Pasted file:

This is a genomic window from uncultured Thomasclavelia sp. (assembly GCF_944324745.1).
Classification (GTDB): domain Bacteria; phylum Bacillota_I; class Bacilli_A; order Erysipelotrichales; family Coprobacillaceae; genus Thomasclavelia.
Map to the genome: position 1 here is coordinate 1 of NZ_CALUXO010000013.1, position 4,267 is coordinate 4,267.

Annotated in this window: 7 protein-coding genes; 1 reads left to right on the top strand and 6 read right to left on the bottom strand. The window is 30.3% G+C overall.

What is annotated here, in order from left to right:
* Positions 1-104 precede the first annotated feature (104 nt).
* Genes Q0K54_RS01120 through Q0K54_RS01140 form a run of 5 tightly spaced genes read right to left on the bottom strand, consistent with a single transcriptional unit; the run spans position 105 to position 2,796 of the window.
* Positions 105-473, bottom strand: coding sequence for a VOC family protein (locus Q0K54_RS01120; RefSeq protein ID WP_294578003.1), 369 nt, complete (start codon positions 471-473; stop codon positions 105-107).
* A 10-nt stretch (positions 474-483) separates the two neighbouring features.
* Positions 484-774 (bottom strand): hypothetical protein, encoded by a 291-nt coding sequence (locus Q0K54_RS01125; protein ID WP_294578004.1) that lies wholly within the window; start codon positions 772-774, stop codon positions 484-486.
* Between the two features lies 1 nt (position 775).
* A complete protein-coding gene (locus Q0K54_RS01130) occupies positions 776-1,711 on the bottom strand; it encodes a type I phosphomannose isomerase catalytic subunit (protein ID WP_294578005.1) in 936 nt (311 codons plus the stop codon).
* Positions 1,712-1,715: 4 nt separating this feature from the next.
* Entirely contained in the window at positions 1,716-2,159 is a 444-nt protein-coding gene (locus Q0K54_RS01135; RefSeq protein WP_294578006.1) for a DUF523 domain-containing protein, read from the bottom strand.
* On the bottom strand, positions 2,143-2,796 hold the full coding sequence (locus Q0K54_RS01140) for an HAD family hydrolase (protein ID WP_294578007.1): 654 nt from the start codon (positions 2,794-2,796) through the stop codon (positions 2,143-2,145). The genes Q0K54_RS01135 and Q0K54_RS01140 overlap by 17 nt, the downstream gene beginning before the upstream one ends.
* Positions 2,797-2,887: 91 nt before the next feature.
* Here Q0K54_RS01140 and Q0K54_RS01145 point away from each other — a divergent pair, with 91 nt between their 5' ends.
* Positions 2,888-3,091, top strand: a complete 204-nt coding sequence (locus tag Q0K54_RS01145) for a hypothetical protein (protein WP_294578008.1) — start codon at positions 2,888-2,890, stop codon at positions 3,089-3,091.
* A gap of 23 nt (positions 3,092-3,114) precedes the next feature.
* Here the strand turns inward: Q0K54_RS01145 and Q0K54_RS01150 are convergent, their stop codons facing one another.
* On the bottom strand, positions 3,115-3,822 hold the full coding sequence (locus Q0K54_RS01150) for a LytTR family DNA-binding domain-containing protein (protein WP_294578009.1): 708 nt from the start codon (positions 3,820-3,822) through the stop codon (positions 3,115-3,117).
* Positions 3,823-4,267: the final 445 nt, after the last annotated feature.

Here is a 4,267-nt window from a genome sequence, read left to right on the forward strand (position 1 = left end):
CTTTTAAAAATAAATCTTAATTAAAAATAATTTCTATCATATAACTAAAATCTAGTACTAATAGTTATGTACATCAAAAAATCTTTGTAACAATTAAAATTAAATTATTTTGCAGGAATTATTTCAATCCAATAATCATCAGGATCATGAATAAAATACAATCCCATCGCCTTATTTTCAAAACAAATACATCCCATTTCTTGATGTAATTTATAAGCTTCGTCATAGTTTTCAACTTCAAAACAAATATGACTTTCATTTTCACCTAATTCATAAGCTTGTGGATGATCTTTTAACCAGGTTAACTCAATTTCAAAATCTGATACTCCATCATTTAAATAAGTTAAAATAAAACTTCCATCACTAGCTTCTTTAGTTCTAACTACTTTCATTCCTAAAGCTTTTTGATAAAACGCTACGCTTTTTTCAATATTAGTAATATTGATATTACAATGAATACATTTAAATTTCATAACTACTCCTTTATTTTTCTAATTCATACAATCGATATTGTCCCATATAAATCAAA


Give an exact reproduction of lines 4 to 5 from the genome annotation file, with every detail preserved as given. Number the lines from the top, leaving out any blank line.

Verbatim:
Annotated in this window: 7 protein-coding genes; 1 reads left to right on the top strand and 6 read right to left on the bottom strand. The window is 30.3% G+C overall.

What is annotated here, in order from left to right: